Flash Fiction: Based on a true story

I haven’t done any flash fiction in a while, so here we go. This is from Chuck Wendig’s A Game of Aspects flash fiction challenge. In it, you choose three things, a subgenre, an element to include, and a theme/motif/conflict. Mine are Sword and Sorcery, Hotel Bar, and Love Square (because love triangle isn’t enough). One of these aspects that make up this flash fiction is based on a true story. It happened to me! I am not saying which one.

Timothy dove away from the table just as the azure bolt of arcane power shattered it into a thousand flying splinters. He hit the ground and rolled forward, then came up running. Alana would need a minute to begin another spell and the smoke and haze would make it difficult for her to see him. He made it behind a stack of boxes without being hit.

It had begun so innocently, with just a bit of kissing. Now the tavern was on fire. Most of the patrons had fled and no doubt someone had called the watch. Timothy thought he could hear a few people across the room, trying to fight the fire. It wasn’t a big blaze yet, they might still succeed and save the building from burning down. He hoped they would. This was one of his favourite taverns.

There was the sound of feet pounding the floor and Timothy poked his head up over his hiding place, just in time for someone to come diving over the boxes and crash into him. The impact blasted the air from Timothy’s lungs. At least the fleeing patrons had flung open the doors and windows in their efforts to escape; it meant he wasn’t going to die of smoke inhalation while struggling to catch his breath. He managed to focus on who had struck him. Was it…

No, it was Jayden, the one person he didn’t have to worry about. “This is all your fault,” the tall, skinny bladesman told him. His goatee was singed and his wavy hair was had ash in it. There was also a sizeable hole in his green cloak.

“My fault?” Just then, there was another crackle of arcane energies. It didn’t kill him, so Timothy ignored it. “You’re the one who got Alana so drunk.”

“And if you’d properly resolved your relationship with her, she wouldn’t be tossing magic around while sobbing. How was I to know she can’t handle her liquor?”

They glared at each other for a moment before Timothy shrugged. “Maybe we both have points. Have you seen Luke?”

Jayden shook his head. “He’s either hiding from you, or hunting for me.”

“He kissed back. How was I supposed to know he’s interested in you instead?” Timothy muttered, more to himself than to Jayden. Luke was the one who’d actually stared the fire in the first place, with one of his damned smoke bombs. Apparently this one had had not enough smoke and a little too much bomb.

A sound made them both look up. A first, Timothy couldn’t place the noise. Then it devolved into a high pitch whine. He had half a second to glance at Jayden; his friend’s panicked expression must have compared to his own. They took off running in opposite directions.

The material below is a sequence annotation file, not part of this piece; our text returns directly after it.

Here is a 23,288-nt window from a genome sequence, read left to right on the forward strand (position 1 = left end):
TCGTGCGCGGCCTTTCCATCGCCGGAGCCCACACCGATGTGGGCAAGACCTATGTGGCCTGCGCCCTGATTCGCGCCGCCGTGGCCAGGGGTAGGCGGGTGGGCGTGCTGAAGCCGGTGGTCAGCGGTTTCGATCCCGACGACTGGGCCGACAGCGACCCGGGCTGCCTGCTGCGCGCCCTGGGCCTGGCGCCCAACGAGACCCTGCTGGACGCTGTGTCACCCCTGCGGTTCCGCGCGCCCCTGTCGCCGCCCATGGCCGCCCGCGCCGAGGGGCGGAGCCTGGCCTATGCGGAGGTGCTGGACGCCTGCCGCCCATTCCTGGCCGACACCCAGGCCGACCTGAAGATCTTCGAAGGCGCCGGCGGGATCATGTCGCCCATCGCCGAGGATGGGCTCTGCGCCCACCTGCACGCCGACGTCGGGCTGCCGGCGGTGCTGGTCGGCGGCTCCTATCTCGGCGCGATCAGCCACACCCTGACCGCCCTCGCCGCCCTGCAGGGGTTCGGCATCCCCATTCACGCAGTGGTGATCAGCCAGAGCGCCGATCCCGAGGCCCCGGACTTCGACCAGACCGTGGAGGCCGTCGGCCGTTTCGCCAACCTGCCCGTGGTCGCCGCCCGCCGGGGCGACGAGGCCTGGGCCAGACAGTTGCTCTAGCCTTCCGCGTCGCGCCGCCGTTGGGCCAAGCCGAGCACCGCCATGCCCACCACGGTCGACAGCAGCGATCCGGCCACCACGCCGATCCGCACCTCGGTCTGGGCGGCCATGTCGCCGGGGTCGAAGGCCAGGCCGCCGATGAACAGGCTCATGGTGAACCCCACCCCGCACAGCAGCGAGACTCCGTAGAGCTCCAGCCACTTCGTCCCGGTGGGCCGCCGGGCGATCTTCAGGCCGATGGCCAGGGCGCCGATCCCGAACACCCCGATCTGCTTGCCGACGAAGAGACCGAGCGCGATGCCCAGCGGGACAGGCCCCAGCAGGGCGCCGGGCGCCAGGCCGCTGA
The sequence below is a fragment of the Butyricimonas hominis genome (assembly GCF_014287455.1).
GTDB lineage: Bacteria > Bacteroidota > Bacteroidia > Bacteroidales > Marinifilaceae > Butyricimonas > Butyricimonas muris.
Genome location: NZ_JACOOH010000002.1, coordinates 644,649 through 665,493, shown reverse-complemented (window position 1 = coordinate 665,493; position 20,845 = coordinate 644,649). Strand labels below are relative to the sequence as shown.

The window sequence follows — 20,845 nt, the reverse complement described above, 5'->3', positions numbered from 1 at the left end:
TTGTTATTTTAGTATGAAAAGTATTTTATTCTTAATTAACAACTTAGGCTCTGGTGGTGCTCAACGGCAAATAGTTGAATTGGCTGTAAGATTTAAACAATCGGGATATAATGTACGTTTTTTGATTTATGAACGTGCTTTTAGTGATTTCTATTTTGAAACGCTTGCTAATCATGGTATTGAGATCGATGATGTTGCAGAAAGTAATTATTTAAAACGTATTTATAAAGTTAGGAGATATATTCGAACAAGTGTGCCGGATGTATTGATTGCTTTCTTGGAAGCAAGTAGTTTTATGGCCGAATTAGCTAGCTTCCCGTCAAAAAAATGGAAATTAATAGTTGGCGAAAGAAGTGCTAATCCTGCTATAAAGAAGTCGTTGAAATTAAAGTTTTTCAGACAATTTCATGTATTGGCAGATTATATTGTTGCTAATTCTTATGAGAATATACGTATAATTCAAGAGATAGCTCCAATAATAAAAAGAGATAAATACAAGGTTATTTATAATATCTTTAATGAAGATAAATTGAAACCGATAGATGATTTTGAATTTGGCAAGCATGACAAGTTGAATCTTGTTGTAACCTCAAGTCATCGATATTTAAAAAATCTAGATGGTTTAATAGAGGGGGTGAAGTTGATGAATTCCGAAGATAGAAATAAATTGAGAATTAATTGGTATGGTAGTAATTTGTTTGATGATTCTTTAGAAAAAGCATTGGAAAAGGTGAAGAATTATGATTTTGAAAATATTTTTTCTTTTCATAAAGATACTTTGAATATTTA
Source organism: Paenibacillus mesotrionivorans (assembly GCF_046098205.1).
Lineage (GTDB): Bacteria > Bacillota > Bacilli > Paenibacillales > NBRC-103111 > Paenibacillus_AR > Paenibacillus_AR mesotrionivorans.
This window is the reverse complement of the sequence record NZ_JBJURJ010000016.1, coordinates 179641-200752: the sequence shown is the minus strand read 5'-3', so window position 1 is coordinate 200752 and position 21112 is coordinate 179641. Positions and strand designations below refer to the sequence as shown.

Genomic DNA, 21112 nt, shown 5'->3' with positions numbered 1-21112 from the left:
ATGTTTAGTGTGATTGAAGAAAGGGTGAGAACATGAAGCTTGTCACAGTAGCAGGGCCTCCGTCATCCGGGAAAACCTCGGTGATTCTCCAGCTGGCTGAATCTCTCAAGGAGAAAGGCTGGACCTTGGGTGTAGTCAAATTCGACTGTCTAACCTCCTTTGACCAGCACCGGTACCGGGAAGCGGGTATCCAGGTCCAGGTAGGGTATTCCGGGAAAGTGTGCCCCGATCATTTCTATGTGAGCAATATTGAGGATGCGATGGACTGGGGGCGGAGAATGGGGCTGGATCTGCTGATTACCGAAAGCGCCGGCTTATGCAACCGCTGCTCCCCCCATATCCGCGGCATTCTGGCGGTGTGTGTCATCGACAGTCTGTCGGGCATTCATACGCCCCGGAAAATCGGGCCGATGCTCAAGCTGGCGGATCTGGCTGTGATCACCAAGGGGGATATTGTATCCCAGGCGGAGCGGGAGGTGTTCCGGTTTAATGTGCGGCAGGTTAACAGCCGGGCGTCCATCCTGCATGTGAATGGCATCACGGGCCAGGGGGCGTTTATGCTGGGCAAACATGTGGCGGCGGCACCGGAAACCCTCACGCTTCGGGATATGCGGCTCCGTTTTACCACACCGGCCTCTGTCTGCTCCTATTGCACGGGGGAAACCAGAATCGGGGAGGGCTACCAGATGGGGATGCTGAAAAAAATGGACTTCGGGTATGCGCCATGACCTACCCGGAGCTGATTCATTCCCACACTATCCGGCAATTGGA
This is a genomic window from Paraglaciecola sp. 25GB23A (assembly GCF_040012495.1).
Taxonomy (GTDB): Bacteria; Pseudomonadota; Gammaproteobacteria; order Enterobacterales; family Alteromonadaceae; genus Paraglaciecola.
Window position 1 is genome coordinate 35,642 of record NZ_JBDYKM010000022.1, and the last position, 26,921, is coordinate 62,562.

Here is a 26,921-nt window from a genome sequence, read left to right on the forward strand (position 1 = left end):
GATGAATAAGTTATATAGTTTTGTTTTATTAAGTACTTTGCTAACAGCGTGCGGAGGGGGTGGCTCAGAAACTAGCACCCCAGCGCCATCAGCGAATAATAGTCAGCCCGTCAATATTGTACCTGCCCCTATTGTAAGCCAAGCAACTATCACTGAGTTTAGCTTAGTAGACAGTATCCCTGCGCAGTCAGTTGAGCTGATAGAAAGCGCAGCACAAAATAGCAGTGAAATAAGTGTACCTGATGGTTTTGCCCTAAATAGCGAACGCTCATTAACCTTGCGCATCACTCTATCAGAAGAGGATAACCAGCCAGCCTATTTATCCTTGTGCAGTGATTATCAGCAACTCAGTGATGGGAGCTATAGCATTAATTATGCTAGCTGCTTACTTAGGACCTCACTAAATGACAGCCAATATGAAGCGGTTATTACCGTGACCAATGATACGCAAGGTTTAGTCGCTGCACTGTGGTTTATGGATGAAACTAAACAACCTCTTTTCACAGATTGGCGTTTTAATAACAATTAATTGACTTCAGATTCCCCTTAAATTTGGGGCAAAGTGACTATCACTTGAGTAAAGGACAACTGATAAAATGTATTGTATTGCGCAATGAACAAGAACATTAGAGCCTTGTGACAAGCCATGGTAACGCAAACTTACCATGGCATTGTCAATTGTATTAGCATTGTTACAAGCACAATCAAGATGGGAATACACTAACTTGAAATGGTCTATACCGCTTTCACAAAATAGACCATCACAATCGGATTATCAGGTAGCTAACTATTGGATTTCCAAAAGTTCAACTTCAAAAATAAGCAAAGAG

It was just fast enough to avoid the beam of solid, blinding light that eradicated the boxes, searing everything down into a cloud of dust. Timothy took cover behind the bar. Many bottles lay shattered and the harsh smell of strong alcohols filled his nostrils.

“Alana!” He called, regretting opening his mouth the second he did so. “Don’t you think you’re going a bit far? That one would have killed us both!” He blood was pounding in his ears. Perhaps it was from all the running, but his last drink was really hitting him hard, and there had been too many.

“You pulled your sword on me!” Her voice wavered as she spoke.

“I’m sorry! It was a mistake.” It had seemed like a good idea at the time. She had raised her slender hands towards him first. He’d seen lightning and fire burst from those hands, to the detrimental effect of both beasts and men. His sword wouldn’t have done him much good against such magic, but a lot of things had seemed like a good idea tonight. “I’m going to come out. Please don’t kill me.”

He slowly raised his head above the bar. If he stayed down there any more, the fumes were going to get him before the magic did. Alana was standing there, her arms partially raised. A spilled drink had stained the front of her tunic and her coppery hair was ragged around her shoulders. She seemed to sway as she stood. Damn Jayden, how much had he given her? He knew from the look on her face that the tears were coming.

“Why don’t you want me anymore?” She sank down to her knees and buried her face in her hands.

“I’m sorry, but things weren’t working out.” Timothy protested as he glanced over. Her last spell had put a large hole in the wall, and cool air was streaming in from the night outside. “Why don’t you come outside and have some water? We can talk about it?” He had no intention of talking about it. He could have made a run for it, but even after everything else, it didn’t seem fair to leave her in the burning building. Plus, there was nothing left to hide behind between him and the exit. She might still fry him.